Sid Vicious didn’t last long at Virgin when the Sex Pistols flirted with the record label. His relationship was as stormy as the Virgin Money’s IGC is with Virgin Money. Things are vicious once again , even if the Pistols and this IGC go about things in different ways!
Last year the Virgin Money IGC became the first to publicly escalate an issue to the FCA and the problem still isn’t fixed. In a strongly worded statement , VM’s chair, Sir David Chapman has this to say
There is ongoing frustration at the lack of progress being made on how the default strategy is invested. This is from this year’s IGC Chair Statement
You may recall that last year the IGC had found it necessary to involve the Financial Conduct Authority (FCA), the regulator responsible for overseeing stakeholder pension schemes.
We expressed our views regarding the difference of opinion between ourselves and the Provider about the suitability of the scheme’s default strategy. While we were also concerned about fund costs and fund performance the default strategy was our main area of contention.
After several further communications with the FCA, a series of meetings took place between the Provider and the regulator, initially without the knowledge of the IGC, and these continue. To date there has been no definitive outcome. The IGC is in dialogue with the FCA on the matter and both parties are aware of the urgency of the situation and the need for a speedy resolution to our concerns.
Things aren’t getting easier for Sir David as VM embark on a joint venture with Aberdeen Standard which will see the workplace default find itself in a new fund structure. But delays in the JV have been created by the sale of VM to Clydesdale Bank. So the new default doesn’t look like hitting the ground this decade.
As you will have gathered , the VM IGC doesn’t pull its punches and its written in a tone that both engages and enrages. It is the most campaigning of any IGC report and none the worse for that. While others sit on the sideline and moan or – worse – justify bad practice – the VM IGC gets stuck in – it gets a green for the power of its prose and the good humour which it just about manages to maintain.
Value for Money
VM’s IGC hasn’t a complicated job, it looks after one product – the Virgin Stakeholder plan in which there are around 20,000 remaining savers.
The Value for Money assessment is a fairly standard affair (apart from it calling its product provider for its failings).
Costs have fallen , servicing’s fine , funds aren’t great and the default strategy is a mess.
Every policyholder gets a hard copy of this statement through their letterbox. It is the best circulated IGC per capita of any.
It’s a limited value for money assessment but, for all that – it is doing what it says. It gets a green for its statement,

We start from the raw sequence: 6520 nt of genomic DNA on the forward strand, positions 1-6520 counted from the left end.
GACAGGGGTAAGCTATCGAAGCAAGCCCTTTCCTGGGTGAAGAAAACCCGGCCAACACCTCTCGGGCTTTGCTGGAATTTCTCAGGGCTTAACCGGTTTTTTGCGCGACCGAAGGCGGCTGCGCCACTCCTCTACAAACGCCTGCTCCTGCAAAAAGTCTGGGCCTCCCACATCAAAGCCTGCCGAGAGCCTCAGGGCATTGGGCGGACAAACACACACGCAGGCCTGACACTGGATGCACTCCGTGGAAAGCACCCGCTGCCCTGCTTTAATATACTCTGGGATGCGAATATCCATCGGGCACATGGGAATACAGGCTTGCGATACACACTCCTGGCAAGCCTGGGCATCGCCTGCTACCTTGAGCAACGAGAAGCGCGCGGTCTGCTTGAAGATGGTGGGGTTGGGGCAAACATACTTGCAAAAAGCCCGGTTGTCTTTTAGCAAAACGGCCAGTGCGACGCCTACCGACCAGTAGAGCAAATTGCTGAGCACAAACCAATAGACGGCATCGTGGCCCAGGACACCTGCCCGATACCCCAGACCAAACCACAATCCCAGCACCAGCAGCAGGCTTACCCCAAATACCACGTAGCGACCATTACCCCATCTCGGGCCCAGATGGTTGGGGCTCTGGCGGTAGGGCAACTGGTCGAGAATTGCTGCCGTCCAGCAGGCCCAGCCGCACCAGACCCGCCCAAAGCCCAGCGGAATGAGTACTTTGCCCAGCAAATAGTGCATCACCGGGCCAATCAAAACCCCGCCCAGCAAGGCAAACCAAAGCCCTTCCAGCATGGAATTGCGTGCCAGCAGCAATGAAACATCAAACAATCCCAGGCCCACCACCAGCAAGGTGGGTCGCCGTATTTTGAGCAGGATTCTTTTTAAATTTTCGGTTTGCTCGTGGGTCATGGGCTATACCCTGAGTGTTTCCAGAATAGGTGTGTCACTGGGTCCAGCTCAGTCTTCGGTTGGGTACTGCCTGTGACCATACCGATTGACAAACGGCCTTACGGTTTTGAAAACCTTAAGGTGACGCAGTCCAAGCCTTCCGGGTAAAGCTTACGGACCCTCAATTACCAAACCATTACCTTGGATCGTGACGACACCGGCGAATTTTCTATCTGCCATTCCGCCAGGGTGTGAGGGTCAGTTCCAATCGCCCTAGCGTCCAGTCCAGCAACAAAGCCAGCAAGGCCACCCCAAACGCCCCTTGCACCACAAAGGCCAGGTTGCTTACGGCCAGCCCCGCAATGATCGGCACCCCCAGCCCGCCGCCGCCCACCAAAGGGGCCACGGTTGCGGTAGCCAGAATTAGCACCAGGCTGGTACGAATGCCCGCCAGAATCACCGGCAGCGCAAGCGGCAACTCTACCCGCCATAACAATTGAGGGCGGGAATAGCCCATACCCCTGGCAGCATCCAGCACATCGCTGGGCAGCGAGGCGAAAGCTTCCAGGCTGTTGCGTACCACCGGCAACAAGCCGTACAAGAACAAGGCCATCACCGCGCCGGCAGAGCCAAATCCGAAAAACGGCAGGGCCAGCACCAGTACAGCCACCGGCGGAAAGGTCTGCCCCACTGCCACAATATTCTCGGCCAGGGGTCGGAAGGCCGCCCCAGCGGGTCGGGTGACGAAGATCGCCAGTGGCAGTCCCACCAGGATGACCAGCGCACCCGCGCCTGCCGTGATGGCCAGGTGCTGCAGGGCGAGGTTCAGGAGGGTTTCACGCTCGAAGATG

How effective is the VM IGC?
I am sure Sir David and his team would answer “not as effective as we’d like to be”. The outcomes of years of neglect of the investment default of the VM Stakeholder Plan do not make for pretty reading
To sport a racing term – VM is whipping the others in. The fund is still invested in accumulation in UK equities, gets none of the benefits of diversification accross other markets and (net of fees) is underforming more than gross of fees – the fees are still too high despite them falling slightly over the year.
Things get even worse in the period coming up to retirement where the plan still anticipates the average saver annuitising and is therefore investing them into funds that invest in gilts and bonds.
Following the IGC’s referral to the FCA, Virgin Money started a conversation over this with the FCA (unbeknown to the IGC it seems). Just where these conversations led isn’t clear. Certainly no remedial action has been taken to diversify or realign pre-retirement allocations to reflect the use of pension freedoms.
A charge on the IGC for being ineffective is unfair, if a charge is to be made it it to Virgin Money and the FCA. While talks continue, member outcomes continue to deteriorate
Nevertheless, so long as this sorry state of affairs continues, I’ll have to call th VM IGC less than effective, though that appears to be a systemic problem with IGCs capacity to deal with a reluctant and insouciant provider. I give the report an amber for effectiveness, (but it would get a deep green for effort)
Not a problem with this IGC , but a problem for IGCs
Virgin Money is not the only product proposition that is underperforming, within the portfolios of many large insurers there are pockets of poor performance and high outcomes. The workplace book of Old Mutual is all pretty much failing its policyholders.
But Virgin Money’s IGC is the only IGC that has publicly whistle blown on its provider and I’m sorry to see so little impact of that bold move over the year. Recently I wrote of the FCA’s complaint that not enough of its stakeholders were blowing the whistle, the response on social media was immediate and forceful.
IFAs tell me that whistle blowing doesn’t work. The VM IGC is inferring this and so long as the FCA continues to fund its entire whistleblowing team at less than the salary of its CEO, it will continue to skate on thin ice – when criticising others.
The message to the FCA is clear, the VM IGC has called the problem , now act to put things right. Virgin Money should be in “special measures”, why not put the IGC in charge?